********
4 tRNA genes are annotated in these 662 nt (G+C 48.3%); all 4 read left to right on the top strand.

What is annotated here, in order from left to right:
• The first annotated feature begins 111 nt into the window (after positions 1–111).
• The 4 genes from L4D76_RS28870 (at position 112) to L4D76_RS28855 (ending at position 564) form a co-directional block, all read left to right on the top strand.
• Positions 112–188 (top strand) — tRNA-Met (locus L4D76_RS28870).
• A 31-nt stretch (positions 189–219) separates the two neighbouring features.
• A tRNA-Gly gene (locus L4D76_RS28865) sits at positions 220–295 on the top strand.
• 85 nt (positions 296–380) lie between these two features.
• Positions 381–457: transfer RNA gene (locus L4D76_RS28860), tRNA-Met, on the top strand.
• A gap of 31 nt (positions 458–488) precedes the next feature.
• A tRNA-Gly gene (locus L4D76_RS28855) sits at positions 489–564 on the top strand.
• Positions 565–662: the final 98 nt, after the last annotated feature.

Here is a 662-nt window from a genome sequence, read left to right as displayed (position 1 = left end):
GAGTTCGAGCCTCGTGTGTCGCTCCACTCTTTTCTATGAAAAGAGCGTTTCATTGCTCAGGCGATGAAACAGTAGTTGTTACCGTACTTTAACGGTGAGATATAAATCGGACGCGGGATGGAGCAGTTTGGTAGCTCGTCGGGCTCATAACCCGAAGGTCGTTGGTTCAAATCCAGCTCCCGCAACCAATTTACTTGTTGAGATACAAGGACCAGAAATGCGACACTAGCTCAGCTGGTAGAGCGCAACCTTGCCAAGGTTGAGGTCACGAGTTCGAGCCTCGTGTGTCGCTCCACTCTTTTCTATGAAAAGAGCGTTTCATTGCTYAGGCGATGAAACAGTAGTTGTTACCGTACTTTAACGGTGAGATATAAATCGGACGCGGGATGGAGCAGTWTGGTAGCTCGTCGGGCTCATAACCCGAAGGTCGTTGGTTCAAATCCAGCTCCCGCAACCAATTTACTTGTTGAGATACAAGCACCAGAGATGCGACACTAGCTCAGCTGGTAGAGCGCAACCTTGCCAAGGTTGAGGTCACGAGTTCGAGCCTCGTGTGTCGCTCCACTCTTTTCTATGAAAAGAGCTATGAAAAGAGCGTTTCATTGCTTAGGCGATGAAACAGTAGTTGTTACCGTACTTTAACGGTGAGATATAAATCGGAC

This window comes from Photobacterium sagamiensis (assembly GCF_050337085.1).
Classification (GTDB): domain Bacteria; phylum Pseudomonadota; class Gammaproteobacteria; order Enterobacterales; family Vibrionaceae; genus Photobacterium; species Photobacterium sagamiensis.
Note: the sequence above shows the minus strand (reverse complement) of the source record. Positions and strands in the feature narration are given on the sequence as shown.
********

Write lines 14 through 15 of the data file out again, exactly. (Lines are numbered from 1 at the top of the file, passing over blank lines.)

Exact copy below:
GAGTTCGAGCCTCGTGTGTCGCTCCACTCTTTTCTATGAAAAGAGCGTTTCATTGCTCAGGCGATGAAACAGTAGTTGTTACCGTACTTTAACGGTGAGATATAAATCGGACGCGGGATGGAGCAGTTTGGTAGCTCGTCGGGCTCATAACCCGAAGGTCGTTGGTTCAAATCCAGCTCCCGCAACCAATTTACTTGTTGAGATACAAGGACCAGAAATGCGACACTAGCTCAGCTGGTAGAGCGCAACCTTGCCAAGGTTGAGGTCACGAGTTCGAGCCTCGTGTGTCGCTCCACTCTTTTCTATGAAAAGAGCGTTTCATTGCTYAGGCGATGAAACAGTAGTTGTTACCGTACTTTAACGGTGAGATATAAATCGGACGCGGGATGGAGCAGTWTGGTAGCTCGTCGGGCTCATAACCCGAAGGTCGTTGGTTCAAATCCAGCTCCCGCAACCAATTTACTTGTTGAGATACAAGCACCAGAGATGCGACACTAGCTCAGCTGGTAGAGCGCAACCTTGCCAAGGTTGAGGTCACGAGTTCGAGCCTCGTGTGTCGCTCCACTCTTTTCTATGAAAAGAGCTATGAAAAGAGCGTTTCATTGCTTAGGCGATGAAACAGTAGTTGTTACCGTACTTTAACGGTGAGATATAAATCGGAC

This window comes from Photobacterium sagamiensis (assembly GCF_050337085.1).